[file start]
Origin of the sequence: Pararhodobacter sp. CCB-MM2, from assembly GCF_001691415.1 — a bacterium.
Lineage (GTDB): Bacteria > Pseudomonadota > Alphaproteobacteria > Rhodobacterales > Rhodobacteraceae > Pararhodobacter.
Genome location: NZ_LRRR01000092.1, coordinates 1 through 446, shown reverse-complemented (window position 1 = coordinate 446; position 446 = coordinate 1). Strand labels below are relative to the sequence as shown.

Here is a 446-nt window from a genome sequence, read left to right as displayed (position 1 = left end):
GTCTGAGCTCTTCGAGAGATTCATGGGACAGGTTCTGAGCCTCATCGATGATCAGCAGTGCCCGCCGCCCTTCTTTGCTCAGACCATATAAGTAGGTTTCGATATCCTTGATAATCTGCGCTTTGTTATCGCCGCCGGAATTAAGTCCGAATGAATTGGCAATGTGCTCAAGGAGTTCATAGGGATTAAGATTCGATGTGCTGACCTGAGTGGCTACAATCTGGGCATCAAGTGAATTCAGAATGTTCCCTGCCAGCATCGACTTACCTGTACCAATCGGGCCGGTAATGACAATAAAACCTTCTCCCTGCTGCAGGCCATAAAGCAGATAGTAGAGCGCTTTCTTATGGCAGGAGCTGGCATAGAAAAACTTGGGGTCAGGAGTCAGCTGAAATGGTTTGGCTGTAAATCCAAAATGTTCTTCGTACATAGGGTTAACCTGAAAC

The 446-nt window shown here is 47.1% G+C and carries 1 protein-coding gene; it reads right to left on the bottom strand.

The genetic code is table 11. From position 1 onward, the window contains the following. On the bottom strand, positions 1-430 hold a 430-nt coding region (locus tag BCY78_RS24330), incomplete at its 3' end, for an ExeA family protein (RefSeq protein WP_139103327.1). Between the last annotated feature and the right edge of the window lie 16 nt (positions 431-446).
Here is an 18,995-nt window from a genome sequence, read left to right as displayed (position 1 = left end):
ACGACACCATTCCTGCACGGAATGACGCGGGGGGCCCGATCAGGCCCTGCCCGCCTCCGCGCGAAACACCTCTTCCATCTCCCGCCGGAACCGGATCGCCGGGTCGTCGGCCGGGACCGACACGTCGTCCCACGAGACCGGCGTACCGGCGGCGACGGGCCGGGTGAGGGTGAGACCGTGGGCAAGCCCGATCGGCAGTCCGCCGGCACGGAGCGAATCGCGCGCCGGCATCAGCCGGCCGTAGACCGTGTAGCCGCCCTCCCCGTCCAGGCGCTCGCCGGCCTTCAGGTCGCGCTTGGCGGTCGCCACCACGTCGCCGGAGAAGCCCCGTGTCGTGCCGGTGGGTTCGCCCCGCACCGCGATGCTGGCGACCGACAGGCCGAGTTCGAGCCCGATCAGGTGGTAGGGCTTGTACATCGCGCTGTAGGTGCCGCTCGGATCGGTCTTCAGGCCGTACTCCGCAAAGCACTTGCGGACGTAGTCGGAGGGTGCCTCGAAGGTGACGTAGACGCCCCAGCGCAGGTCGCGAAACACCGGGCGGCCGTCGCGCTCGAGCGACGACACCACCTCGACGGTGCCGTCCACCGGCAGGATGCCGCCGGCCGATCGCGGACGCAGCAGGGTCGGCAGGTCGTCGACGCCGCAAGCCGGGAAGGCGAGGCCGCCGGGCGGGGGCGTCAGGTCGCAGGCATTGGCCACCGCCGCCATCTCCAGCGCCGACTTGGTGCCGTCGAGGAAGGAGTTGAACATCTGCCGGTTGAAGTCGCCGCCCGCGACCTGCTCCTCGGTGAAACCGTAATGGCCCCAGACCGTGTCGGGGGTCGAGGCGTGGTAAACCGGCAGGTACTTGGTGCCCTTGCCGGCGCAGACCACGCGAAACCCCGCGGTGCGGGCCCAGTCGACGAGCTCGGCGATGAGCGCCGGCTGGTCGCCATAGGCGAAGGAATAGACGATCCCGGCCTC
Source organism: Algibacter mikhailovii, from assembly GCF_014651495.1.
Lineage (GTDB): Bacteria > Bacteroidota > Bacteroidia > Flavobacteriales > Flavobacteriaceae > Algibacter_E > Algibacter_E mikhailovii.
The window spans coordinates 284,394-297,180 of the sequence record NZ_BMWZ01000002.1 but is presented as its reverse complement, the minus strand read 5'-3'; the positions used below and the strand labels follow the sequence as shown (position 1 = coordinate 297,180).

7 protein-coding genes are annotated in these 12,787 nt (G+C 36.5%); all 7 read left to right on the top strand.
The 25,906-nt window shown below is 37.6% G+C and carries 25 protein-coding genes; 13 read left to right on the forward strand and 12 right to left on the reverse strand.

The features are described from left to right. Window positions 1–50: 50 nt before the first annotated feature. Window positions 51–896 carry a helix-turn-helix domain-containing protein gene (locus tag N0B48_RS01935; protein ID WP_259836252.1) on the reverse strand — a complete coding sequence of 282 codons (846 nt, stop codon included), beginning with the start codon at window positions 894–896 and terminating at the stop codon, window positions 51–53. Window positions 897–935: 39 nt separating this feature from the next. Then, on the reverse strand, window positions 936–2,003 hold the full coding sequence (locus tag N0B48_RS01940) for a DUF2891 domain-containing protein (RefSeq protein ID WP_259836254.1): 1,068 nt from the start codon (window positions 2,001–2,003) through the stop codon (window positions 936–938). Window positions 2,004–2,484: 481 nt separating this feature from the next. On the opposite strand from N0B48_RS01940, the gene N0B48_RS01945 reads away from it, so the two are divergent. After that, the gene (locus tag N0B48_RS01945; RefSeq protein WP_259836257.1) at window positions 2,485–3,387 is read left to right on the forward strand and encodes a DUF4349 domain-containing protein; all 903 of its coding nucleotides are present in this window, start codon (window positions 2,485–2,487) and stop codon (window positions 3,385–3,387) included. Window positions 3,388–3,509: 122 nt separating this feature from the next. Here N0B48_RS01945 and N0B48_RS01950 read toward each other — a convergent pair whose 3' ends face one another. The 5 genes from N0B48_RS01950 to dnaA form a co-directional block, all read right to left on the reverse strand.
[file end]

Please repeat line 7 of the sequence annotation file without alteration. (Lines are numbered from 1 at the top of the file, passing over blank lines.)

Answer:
The genetic code is table 11. From position 1 onward, the window contains the following. On the bottom strand, positions 1-430 hold a 430-nt coding region (locus tag BCY78_RS24330), incomplete at its 3' end, for an ExeA family protein (RefSeq protein WP_139103327.1). Between the last annotated feature and the right edge of the window lie 16 nt (positions 431-446).